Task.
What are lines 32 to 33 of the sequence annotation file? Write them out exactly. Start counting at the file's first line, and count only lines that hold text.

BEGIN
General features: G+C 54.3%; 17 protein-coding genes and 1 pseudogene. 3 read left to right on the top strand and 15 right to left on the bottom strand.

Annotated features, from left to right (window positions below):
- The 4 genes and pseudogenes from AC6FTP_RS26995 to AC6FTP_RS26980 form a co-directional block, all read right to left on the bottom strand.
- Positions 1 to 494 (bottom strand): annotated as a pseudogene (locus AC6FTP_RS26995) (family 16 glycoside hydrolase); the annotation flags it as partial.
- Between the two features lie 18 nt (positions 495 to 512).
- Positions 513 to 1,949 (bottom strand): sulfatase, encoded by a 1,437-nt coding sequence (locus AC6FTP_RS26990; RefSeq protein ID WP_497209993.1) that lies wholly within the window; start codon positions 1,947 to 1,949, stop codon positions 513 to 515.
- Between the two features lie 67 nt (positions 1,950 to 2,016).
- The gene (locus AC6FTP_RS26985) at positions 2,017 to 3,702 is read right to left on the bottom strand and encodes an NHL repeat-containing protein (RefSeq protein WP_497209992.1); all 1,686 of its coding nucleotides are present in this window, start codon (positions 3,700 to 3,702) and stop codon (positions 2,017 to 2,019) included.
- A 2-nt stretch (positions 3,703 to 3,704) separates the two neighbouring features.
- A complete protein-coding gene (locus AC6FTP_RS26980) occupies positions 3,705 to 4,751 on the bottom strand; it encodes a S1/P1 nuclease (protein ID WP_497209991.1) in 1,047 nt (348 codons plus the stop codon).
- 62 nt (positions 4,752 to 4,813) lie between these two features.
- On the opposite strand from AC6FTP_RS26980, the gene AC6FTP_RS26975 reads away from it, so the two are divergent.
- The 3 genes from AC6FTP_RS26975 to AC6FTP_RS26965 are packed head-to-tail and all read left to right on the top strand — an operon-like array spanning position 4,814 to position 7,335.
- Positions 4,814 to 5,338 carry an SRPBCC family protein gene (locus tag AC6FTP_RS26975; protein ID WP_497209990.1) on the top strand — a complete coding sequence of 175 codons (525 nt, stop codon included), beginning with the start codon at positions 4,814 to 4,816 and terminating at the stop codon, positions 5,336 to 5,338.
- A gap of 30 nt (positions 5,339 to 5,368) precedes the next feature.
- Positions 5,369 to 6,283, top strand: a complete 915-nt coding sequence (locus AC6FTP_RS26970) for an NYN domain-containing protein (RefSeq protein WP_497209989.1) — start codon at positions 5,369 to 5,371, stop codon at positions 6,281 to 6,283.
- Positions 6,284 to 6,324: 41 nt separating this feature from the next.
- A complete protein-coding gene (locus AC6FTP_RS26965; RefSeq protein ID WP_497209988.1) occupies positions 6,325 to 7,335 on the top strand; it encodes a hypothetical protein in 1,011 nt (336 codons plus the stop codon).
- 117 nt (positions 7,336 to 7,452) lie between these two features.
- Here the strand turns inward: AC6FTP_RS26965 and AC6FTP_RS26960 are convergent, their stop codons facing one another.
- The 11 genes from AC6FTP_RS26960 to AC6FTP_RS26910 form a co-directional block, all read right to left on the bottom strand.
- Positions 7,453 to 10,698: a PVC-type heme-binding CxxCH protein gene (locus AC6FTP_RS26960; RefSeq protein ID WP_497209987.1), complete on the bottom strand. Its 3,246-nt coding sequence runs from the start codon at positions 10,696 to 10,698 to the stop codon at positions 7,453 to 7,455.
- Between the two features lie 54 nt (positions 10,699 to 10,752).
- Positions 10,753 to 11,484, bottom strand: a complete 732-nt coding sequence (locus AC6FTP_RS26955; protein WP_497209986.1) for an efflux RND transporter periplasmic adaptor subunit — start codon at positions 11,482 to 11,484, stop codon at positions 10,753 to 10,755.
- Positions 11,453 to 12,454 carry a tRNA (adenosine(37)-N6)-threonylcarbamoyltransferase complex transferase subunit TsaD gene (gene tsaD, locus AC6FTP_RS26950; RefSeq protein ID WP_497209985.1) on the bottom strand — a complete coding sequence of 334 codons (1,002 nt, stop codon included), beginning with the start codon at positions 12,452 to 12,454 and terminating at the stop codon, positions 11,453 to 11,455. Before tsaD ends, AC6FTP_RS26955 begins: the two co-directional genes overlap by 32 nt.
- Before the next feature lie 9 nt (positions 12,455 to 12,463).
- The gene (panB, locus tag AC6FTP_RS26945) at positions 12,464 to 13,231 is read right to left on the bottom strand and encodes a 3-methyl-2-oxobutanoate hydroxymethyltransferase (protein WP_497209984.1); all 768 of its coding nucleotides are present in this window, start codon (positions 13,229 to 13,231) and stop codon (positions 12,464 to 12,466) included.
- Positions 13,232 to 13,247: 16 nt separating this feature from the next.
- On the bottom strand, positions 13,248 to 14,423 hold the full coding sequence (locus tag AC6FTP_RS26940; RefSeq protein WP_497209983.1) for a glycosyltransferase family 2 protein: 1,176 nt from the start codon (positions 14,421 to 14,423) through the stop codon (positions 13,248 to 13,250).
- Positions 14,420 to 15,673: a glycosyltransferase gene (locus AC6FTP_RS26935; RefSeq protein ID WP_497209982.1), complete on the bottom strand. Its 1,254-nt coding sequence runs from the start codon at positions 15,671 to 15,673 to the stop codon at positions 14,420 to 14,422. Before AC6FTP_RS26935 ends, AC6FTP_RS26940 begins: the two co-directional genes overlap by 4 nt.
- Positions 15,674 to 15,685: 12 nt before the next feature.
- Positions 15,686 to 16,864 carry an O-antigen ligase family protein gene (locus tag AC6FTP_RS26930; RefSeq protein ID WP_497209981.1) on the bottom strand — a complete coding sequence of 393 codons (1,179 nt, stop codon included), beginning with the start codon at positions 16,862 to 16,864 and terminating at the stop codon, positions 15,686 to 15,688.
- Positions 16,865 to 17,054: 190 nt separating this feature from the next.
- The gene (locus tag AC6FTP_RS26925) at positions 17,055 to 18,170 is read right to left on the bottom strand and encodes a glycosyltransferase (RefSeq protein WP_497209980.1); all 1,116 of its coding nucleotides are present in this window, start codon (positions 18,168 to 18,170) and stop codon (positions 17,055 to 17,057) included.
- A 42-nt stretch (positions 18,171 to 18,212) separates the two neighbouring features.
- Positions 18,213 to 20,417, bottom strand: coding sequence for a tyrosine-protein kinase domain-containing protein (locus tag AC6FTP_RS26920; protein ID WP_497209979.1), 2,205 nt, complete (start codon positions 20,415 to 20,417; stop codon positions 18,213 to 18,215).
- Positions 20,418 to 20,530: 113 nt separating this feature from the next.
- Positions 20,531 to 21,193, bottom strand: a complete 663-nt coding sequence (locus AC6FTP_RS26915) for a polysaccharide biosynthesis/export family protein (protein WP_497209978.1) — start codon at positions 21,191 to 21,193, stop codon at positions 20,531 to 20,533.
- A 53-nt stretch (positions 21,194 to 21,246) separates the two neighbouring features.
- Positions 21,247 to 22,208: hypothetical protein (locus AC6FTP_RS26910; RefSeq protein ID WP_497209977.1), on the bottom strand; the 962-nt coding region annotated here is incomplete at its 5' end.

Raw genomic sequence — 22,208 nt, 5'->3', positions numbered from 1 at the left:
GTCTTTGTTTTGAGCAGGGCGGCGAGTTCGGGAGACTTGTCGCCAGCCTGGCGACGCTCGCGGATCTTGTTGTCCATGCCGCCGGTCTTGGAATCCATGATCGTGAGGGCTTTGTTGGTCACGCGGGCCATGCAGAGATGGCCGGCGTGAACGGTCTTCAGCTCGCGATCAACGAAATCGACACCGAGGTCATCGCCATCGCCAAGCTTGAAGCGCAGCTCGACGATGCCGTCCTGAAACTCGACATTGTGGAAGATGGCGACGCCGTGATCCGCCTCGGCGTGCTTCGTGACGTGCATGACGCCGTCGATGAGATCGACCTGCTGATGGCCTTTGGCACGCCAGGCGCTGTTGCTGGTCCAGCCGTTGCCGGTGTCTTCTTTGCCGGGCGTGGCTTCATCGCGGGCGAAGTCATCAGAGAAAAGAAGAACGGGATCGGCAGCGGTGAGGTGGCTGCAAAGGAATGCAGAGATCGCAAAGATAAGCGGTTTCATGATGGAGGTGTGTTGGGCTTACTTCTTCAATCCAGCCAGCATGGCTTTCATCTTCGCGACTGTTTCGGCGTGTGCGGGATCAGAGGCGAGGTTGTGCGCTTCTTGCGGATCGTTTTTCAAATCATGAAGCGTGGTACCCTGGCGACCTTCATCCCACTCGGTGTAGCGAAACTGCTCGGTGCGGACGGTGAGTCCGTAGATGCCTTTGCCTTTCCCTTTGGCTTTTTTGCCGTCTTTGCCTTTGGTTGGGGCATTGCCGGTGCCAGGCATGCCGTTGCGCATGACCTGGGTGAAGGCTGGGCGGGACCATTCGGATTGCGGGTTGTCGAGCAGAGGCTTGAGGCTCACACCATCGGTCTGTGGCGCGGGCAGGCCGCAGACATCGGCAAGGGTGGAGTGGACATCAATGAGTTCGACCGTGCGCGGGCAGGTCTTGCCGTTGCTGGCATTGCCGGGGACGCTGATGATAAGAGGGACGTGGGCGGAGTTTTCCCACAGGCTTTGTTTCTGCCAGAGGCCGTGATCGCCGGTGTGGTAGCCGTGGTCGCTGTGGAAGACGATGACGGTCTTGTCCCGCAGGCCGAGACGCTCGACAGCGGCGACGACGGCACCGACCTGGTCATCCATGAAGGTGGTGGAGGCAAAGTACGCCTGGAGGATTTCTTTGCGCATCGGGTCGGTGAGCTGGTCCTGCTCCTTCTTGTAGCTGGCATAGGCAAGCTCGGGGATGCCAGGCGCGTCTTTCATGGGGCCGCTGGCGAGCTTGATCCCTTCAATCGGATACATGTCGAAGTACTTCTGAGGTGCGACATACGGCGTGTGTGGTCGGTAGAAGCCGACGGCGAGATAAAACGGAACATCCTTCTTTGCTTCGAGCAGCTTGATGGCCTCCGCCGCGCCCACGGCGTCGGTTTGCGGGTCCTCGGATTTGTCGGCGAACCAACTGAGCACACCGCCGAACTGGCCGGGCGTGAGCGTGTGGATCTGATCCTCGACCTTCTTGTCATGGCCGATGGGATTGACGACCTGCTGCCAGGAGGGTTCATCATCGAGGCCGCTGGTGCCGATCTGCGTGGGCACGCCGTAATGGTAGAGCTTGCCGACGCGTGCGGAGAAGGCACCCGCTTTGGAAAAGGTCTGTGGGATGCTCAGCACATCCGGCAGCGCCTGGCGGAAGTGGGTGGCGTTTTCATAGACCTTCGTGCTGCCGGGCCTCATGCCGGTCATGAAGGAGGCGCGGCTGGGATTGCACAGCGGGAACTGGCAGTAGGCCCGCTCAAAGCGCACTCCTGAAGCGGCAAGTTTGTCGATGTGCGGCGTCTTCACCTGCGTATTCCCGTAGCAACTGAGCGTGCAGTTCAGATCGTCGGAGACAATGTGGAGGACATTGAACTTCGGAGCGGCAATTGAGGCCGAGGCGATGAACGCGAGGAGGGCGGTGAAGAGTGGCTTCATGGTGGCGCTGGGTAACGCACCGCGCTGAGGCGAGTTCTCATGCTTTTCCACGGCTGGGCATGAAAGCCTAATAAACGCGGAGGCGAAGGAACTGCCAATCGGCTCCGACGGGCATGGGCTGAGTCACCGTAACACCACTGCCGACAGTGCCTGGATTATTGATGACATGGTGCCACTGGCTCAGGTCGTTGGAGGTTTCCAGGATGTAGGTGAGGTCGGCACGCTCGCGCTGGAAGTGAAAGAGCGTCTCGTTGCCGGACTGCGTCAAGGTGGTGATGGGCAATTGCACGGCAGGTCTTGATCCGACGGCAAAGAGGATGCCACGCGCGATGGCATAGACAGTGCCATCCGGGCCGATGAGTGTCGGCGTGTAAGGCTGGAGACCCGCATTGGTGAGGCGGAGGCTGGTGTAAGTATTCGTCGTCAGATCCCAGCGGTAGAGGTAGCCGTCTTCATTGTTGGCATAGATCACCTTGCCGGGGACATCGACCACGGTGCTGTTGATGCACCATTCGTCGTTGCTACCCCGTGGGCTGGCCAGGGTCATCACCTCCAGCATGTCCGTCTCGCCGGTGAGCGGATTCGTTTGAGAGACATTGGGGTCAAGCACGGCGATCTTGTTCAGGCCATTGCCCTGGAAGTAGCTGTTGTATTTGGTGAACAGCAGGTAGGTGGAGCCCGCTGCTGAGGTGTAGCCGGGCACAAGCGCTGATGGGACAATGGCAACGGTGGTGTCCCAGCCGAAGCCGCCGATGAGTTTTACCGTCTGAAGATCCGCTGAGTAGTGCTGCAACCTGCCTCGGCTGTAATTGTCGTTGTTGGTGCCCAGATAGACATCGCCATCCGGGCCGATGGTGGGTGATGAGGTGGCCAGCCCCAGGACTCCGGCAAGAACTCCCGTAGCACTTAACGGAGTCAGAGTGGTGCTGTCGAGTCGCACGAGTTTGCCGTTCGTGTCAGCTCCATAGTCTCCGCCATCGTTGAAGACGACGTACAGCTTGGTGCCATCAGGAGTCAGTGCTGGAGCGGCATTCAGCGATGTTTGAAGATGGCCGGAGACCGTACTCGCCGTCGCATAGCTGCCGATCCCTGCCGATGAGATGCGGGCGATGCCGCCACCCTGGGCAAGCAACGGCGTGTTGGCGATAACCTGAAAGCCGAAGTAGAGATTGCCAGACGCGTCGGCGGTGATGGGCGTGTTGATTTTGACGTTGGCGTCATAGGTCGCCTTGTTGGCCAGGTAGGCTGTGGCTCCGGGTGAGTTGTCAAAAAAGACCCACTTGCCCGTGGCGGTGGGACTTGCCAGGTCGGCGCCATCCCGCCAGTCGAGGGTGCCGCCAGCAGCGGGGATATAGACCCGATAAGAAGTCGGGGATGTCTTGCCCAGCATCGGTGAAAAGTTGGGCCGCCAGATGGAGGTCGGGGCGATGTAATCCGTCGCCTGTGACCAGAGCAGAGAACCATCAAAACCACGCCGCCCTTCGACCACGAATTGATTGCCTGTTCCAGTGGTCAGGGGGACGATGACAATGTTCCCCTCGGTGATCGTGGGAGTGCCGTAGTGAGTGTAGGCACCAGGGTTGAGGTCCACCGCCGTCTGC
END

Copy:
- Positions 15,686 to 16,864 carry an O-antigen ligase family protein gene (locus tag AC6FTP_RS26930; RefSeq protein ID WP_497209981.1) on the bottom strand — a complete coding sequence of 393 codons (1,179 nt, stop codon included), beginning with the start codon at positions 16,862 to 16,864 and terminating at the stop codon, positions 15,686 to 15,688.
- Positions 16,865 to 17,054: 190 nt separating this feature from the next.